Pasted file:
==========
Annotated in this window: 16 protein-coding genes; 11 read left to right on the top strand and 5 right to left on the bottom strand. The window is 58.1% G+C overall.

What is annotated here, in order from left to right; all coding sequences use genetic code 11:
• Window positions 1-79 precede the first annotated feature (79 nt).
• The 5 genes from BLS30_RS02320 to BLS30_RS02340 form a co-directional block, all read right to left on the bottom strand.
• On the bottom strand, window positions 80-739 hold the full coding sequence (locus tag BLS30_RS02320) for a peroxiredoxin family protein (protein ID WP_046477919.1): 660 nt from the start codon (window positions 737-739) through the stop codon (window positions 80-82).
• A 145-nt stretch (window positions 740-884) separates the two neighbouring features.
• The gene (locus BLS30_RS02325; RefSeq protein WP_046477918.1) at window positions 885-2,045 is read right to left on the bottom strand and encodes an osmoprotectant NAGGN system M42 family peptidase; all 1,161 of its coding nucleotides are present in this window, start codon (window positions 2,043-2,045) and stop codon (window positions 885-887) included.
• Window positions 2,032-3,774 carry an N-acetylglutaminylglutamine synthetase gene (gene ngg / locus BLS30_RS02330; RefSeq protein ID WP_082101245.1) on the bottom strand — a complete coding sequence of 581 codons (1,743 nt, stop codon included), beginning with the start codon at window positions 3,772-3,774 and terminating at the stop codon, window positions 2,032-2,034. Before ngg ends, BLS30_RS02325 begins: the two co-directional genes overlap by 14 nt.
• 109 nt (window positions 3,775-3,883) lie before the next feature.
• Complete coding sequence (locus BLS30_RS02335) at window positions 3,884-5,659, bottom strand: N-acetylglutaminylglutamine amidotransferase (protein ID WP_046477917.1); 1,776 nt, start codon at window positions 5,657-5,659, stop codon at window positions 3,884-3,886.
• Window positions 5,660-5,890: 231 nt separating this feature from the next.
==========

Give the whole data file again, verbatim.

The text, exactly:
Annotated in this window: 16 protein-coding genes; 11 read left to right on the top strand and 5 right to left on the bottom strand. The window is 58.1% G+C overall.

What is annotated here, in order from left to right; all coding sequences use genetic code 11:
• Window positions 1-79 precede the first annotated feature (79 nt).
• The 5 genes from BLS30_RS02320 to BLS30_RS02340 form a co-directional block, all read right to left on the bottom strand.
• On the bottom strand, window positions 80-739 hold the full coding sequence (locus tag BLS30_RS02320) for a peroxiredoxin family protein (protein ID WP_046477919.1): 660 nt from the start codon (window positions 737-739) through the stop codon (window positions 80-82).
• A 145-nt stretch (window positions 740-884) separates the two neighbouring features.
• The gene (locus BLS30_RS02325; RefSeq protein WP_046477918.1) at window positions 885-2,045 is read right to left on the bottom strand and encodes an osmoprotectant NAGGN system M42 family peptidase; all 1,161 of its coding nucleotides are present in this window, start codon (window positions 2,043-2,045) and stop codon (window positions 885-887) included.
• Window positions 2,032-3,774 carry an N-acetylglutaminylglutamine synthetase gene (gene ngg / locus BLS30_RS02330; RefSeq protein ID WP_082101245.1) on the bottom strand — a complete coding sequence of 581 codons (1,743 nt, stop codon included), beginning with the start codon at window positions 3,772-3,774 and terminating at the stop codon, window positions 2,032-2,034. Before ngg ends, BLS30_RS02325 begins: the two co-directional genes overlap by 14 nt.
• 109 nt (window positions 3,775-3,883) lie before the next feature.
• Complete coding sequence (locus BLS30_RS02335) at window positions 3,884-5,659, bottom strand: N-acetylglutaminylglutamine amidotransferase (protein ID WP_046477917.1); 1,776 nt, start codon at window positions 5,657-5,659, stop codon at window positions 3,884-3,886.
• Window positions 5,660-5,890: 231 nt separating this feature from the next.